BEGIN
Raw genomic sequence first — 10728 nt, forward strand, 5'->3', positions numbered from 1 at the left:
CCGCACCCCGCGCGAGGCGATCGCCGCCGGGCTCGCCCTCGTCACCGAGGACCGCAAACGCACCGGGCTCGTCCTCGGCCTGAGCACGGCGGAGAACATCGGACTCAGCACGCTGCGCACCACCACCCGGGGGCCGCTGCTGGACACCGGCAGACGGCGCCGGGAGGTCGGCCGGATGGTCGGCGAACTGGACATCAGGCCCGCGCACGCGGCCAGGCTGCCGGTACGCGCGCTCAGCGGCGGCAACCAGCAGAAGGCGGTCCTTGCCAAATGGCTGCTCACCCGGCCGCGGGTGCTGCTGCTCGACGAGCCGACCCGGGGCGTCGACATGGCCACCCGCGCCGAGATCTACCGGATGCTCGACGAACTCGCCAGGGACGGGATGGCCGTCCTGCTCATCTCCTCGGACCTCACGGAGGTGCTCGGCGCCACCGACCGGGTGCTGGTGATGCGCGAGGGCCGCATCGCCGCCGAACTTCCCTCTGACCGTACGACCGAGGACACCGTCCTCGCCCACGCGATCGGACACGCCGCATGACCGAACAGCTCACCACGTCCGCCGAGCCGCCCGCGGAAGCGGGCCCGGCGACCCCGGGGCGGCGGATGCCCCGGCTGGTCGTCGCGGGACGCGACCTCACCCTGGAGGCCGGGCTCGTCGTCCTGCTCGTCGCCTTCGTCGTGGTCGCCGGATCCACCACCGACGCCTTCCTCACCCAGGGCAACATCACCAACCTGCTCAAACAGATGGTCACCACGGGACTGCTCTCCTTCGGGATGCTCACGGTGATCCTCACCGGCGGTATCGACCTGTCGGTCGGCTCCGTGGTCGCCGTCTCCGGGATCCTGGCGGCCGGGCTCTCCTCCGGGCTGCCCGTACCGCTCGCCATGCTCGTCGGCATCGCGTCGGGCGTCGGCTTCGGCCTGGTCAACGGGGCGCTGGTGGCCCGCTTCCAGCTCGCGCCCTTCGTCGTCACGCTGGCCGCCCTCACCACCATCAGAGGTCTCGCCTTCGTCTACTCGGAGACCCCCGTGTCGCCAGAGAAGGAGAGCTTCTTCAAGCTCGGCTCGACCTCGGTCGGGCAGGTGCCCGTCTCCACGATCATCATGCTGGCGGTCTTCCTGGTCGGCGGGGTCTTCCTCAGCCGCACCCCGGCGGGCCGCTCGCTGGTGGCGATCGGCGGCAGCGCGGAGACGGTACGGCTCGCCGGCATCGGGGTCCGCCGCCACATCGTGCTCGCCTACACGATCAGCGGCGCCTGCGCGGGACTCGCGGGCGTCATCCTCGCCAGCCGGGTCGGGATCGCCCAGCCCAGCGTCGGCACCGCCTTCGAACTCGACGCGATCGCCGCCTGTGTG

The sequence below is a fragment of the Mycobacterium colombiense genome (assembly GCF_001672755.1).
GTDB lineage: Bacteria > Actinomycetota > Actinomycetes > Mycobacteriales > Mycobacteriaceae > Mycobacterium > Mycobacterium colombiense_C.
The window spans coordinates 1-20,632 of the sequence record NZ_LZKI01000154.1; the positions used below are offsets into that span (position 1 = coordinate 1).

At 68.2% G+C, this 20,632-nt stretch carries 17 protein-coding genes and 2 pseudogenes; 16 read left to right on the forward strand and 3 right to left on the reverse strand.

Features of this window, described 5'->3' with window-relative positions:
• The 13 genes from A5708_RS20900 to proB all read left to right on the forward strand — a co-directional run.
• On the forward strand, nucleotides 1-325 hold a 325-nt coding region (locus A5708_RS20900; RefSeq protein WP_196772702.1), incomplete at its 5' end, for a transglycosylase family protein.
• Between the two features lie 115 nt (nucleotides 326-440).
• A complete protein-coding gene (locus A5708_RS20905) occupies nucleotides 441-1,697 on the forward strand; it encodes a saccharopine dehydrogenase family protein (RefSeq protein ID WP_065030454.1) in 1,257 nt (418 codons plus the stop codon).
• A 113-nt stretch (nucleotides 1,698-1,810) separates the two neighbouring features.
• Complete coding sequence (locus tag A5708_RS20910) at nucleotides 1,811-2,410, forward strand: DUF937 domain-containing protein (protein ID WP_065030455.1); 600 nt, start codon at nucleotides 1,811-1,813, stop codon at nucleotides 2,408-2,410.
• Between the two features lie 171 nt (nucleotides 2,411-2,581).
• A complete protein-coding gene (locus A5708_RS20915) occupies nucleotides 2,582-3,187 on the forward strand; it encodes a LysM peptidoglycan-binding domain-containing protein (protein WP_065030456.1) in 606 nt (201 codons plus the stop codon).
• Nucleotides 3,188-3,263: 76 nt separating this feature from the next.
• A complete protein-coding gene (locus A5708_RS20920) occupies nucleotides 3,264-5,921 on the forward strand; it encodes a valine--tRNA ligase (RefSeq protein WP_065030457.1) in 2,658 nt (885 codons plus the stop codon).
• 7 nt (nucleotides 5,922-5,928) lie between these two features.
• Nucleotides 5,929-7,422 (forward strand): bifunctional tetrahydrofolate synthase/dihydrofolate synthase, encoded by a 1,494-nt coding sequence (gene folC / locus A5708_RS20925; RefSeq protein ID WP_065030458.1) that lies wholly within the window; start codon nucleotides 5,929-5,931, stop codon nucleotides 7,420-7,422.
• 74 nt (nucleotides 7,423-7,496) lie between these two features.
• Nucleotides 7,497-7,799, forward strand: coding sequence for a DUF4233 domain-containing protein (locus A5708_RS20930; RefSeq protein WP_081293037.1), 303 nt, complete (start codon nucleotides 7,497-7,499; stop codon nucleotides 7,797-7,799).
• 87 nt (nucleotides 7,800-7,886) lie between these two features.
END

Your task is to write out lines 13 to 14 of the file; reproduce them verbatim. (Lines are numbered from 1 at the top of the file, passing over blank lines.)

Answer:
• Complete coding sequence (locus tag A5708_RS20910) at nucleotides 1,811-2,410, forward strand: DUF937 domain-containing protein (protein ID WP_065030455.1); 600 nt, start codon at nucleotides 1,811-1,813, stop codon at nucleotides 2,408-2,410.
• Between the two features lie 171 nt (nucleotides 2,411-2,581).